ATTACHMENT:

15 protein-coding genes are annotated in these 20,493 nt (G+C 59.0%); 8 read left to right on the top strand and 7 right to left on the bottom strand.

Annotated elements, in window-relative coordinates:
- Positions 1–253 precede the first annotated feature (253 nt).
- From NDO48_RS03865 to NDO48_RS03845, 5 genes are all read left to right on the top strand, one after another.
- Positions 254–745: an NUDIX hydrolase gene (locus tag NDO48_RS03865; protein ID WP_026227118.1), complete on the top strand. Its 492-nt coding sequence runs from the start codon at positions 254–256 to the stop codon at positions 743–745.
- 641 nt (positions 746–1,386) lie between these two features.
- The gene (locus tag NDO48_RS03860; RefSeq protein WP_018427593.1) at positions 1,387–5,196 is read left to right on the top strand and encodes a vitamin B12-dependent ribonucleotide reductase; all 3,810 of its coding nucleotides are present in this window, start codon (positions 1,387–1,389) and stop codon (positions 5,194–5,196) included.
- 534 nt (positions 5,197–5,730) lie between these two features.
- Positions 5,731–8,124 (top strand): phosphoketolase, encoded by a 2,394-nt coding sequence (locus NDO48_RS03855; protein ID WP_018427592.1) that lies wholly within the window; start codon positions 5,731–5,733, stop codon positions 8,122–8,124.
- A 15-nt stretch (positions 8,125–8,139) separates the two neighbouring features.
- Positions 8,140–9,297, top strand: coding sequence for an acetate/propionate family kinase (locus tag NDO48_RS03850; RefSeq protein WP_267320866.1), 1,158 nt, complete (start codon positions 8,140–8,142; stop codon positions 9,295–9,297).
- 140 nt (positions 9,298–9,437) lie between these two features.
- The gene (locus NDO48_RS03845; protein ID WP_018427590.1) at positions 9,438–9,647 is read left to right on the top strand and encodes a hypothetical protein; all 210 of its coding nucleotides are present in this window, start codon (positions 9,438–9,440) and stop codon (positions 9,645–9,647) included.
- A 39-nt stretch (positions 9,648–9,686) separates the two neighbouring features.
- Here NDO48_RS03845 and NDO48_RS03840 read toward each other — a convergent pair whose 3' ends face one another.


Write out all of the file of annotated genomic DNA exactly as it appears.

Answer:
15 protein-coding genes are annotated in these 20,493 nt (G+C 59.0%); 8 read left to right on the top strand and 7 right to left on the bottom strand.

Annotated elements, in window-relative coordinates:
- Positions 1–253 precede the first annotated feature (253 nt).
- From NDO48_RS03865 to NDO48_RS03845, 5 genes are all read left to right on the top strand, one after another.
- Positions 254–745: an NUDIX hydrolase gene (locus tag NDO48_RS03865; protein ID WP_026227118.1), complete on the top strand. Its 492-nt coding sequence runs from the start codon at positions 254–256 to the stop codon at positions 743–745.
- 641 nt (positions 746–1,386) lie between these two features.
- The gene (locus tag NDO48_RS03860; RefSeq protein WP_018427593.1) at positions 1,387–5,196 is read left to right on the top strand and encodes a vitamin B12-dependent ribonucleotide reductase; all 3,810 of its coding nucleotides are present in this window, start codon (positions 1,387–1,389) and stop codon (positions 5,194–5,196) included.
- 534 nt (positions 5,197–5,730) lie between these two features.
- Positions 5,731–8,124 (top strand): phosphoketolase, encoded by a 2,394-nt coding sequence (locus NDO48_RS03855; protein ID WP_018427592.1) that lies wholly within the window; start codon positions 5,731–5,733, stop codon positions 8,122–8,124.
- A 15-nt stretch (positions 8,125–8,139) separates the two neighbouring features.
- Positions 8,140–9,297, top strand: coding sequence for an acetate/propionate family kinase (locus tag NDO48_RS03850; RefSeq protein WP_267320866.1), 1,158 nt, complete (start codon positions 8,140–8,142; stop codon positions 9,295–9,297).
- 140 nt (positions 9,298–9,437) lie between these two features.
- The gene (locus NDO48_RS03845; protein ID WP_018427590.1) at positions 9,438–9,647 is read left to right on the top strand and encodes a hypothetical protein; all 210 of its coding nucleotides are present in this window, start codon (positions 9,438–9,440) and stop codon (positions 9,645–9,647) included.
- A 39-nt stretch (positions 9,648–9,686) separates the two neighbouring features.
- Here NDO48_RS03845 and NDO48_RS03840 read toward each other — a convergent pair whose 3' ends face one another.